The timing control circuit 44 receives the timing signals EXTPZ, INTPZ and outputs the auto precharge signal APCH and a column timing signal CTIM1.

The memory core unit 14 includes a memory cell unit 46 having a plurality of memory cells MC, the row decoder 48, a sense amplifier 50, and the column decoder 52. In addition, the memory core unit 14 includes a bit line and a precharging circuit (not shown).

The row decoder 48 receives the RTIM2 signal and the predecoded signal from the predecoder 34, and it has the function of activating a word line (not shown) connected to the memory cells MC. The column decoder 52 receives the CTIM1 signal, and the predecoded signal from the predecoder 36, and it has the function of controlling a column switch (not shown) connected to the bit line. The sense amplifier 50 amplifies data transmitted from the memory cell MC through the bit line, and outputs the amplified signal to an output circuit.

FIG. 7 shows the details of the timing adjusting circuit 22.

The timing adjusting circuit 22 includes delay circuits 54, 56, and a combinational circuit 58.

The delay circuit 54 is constructed that four CR time-constant circuits 54 b are arranged among six inverters 54 a connected in cascade. On the other hand, the delay circuit 56 is constructed that two CR time-constant circuits 56 b are arranged among four inverters 56 a connected in cascade. Each of the CR time-constant circuits 54 b, 56 b is constituted, for example, by a diffusion resistor and a MOS capacitor in which the source and the drain of an nMOS are connected to a ground line VSS. Both the delay circuits 54, 56 receive the PCH signal and output the resulting delayed signals to the combinational circuit 58.

The combinational circuit 58 is constructed of 2-input NAND gates 58 a, 58 b to which the output nodes of the delay circuits 54, 56 are respectively connected, a 2-input NAND gate 58 c which outputs the logical sum between the outputs of the NAND gates 58 a, 58 b as a PCH2 signal, and an inverter 58 d. The NAND gate 58 a is fed with the inverted logic of the CL signal through the inverter 58 d. The NAND gate 58 b is fed with the CL signal.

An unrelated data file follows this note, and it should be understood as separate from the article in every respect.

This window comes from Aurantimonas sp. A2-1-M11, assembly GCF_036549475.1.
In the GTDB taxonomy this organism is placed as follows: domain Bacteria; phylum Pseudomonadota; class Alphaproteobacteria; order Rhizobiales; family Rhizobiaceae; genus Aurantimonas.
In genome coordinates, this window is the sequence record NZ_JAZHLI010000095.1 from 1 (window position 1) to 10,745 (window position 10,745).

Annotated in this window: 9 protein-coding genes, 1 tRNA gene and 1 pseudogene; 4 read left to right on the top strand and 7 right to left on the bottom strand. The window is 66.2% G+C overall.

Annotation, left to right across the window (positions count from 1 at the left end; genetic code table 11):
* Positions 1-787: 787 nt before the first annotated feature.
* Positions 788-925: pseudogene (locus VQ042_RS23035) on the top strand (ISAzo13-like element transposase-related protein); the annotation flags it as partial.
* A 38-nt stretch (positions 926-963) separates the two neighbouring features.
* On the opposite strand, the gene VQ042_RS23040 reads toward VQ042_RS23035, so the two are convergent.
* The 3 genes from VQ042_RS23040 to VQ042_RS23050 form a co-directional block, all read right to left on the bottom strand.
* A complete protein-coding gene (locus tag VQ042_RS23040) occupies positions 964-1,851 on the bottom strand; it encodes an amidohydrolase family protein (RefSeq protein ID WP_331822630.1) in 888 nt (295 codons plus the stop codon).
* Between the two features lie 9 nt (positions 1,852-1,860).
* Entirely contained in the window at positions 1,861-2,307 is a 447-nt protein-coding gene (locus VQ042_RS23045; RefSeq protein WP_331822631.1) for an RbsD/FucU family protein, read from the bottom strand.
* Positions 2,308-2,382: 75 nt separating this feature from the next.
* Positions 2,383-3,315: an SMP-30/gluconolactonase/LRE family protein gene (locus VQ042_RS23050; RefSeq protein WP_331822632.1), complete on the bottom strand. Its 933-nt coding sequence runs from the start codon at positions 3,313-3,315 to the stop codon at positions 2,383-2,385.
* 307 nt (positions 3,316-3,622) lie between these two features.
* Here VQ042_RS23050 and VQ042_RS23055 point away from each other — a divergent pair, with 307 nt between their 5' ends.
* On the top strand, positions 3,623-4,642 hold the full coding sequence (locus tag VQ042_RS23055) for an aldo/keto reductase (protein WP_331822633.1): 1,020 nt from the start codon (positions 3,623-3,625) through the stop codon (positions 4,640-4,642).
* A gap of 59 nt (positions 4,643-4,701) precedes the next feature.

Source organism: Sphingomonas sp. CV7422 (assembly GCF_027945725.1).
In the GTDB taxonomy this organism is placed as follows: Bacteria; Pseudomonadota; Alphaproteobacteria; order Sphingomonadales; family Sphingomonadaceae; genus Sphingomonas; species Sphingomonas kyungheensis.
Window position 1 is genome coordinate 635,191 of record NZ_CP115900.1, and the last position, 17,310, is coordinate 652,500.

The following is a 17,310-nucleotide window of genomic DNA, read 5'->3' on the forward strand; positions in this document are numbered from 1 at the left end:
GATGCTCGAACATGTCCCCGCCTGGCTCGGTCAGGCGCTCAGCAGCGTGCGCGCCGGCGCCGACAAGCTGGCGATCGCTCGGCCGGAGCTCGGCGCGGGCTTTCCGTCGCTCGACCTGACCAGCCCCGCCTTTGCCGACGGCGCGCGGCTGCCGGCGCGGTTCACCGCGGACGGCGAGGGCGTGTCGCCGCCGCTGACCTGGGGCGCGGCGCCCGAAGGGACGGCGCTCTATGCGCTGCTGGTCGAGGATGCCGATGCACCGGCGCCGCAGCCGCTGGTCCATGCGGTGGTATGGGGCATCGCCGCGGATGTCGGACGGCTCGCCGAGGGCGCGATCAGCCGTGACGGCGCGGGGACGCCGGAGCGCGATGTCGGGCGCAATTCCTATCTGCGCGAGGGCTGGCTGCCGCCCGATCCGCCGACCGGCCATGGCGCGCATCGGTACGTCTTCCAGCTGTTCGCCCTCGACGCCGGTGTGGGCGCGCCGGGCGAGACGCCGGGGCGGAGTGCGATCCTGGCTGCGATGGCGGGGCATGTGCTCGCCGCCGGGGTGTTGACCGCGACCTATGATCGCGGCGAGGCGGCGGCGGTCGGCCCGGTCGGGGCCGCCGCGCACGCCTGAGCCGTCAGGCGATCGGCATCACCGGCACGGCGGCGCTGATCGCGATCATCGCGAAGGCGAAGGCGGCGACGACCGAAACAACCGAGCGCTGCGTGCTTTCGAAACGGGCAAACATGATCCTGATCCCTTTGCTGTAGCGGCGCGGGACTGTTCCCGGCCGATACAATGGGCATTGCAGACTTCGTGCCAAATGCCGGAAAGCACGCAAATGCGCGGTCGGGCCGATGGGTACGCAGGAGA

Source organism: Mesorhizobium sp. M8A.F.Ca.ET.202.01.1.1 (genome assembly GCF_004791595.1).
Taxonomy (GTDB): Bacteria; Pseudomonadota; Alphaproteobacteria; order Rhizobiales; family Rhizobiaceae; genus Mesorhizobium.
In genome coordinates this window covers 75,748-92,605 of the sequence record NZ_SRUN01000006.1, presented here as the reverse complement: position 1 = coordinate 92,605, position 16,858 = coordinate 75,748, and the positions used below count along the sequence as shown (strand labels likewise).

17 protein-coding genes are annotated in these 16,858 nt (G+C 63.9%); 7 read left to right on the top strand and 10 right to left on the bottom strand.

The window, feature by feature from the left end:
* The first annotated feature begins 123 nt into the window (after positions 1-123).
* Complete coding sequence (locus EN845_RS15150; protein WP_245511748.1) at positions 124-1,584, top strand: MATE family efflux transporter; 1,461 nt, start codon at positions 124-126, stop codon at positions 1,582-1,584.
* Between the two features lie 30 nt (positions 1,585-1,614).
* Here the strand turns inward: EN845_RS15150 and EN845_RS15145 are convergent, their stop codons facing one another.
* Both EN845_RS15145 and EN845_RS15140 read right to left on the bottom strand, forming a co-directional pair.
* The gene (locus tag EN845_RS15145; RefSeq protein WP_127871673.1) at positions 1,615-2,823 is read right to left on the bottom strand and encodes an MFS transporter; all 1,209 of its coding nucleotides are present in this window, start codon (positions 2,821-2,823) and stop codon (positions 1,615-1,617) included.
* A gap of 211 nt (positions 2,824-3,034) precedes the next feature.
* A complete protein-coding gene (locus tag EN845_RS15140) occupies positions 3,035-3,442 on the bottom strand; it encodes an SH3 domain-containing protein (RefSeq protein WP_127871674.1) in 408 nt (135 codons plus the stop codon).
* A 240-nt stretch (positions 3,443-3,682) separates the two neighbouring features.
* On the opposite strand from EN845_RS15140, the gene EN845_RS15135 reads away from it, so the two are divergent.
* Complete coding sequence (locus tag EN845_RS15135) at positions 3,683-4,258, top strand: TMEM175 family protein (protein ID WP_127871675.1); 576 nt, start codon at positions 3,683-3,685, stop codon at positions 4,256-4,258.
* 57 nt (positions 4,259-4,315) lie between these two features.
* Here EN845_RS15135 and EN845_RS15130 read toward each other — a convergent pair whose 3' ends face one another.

At the low level of the CL signal, the combinational circuit 58 delays the received PCH signal by the delay circuit 54 and outputs the resulting signal as the PCH2 signal. At the high level of the CL signal, it delays the received PCH signal by the delay circuit 56 and outputs the resulting signal as the PCH2 signal. In this embodiment, the PCH2 signal is delayed by 4 ns from the PCH signal at the low level of CL signal and it is delayed by 2 ns from the PCH signal at the high level of the CL signal.

FIG. 8 shows the details of each of the timing adjusting circuits 40, 42.

Each of the timing adjusting circuits 40, 42 is configured of a delay circuit 60 and a combinational circuit 58.

The delay circuit 60 includes a plurality of CR time-constant circuits 60 b arranged among an even number of inverters 60 a connected in cascade. Each of the CR time-constant circuits 60 b is constituted, for example, by a diffusion resistor, and a MOS capacitor in which the source and drain of an nMOS are connected to a ground line VSS. The delay circuit 60 receives the RW (or BCN) signal and outputs the resulting delayed signal to the combinational circuit 58.

At the low level of the CL signal, the timing adjusting circuit 40(or 42) outputs the received RW (or BCN) signal as the EXTPZ (or INTPZ) signal without the delaying and at the high level of the CL signal, it delays the received RW (or BCN) signal by the delay circuit 60 and outputs the resulting signal as the EXTPZ (or INTPZ) signal. In this embodiment, the timing adjusting circuit 40 (or the INTPZ signal of the timing adjusting circuit 42) delays the EXTPZ signal by 5 ns from the RW signal (or BCN signal) at the high level of the CL signal.

Next, the operation of the above SDRAM will be described.

FIG. 9 shows a read operation and a precharge operation of the SDRAM in the case where the cycle “tCK” of the CLK signal is 20 ns (50 MHz). In this embodiment, the minimum time of a “tRCDEX” as an external specification is set at 13 ns, and the minimum time of a “tRCDIN” as an internal specification is set at 18 ns. Here, the external specification is a value, which the users of the SDRAM must observe, while the internal specification is the actual value of the semiconductor integrated circuit. In addition, the minimum time of a “tCAC” and that of a “tRP” are respectively set at the same values; 14 ns and 10 ns as in the prior art. Besides, in the case of 50 MHz, a CAS latency is “1”, and hence, the CL signal is held at the low level.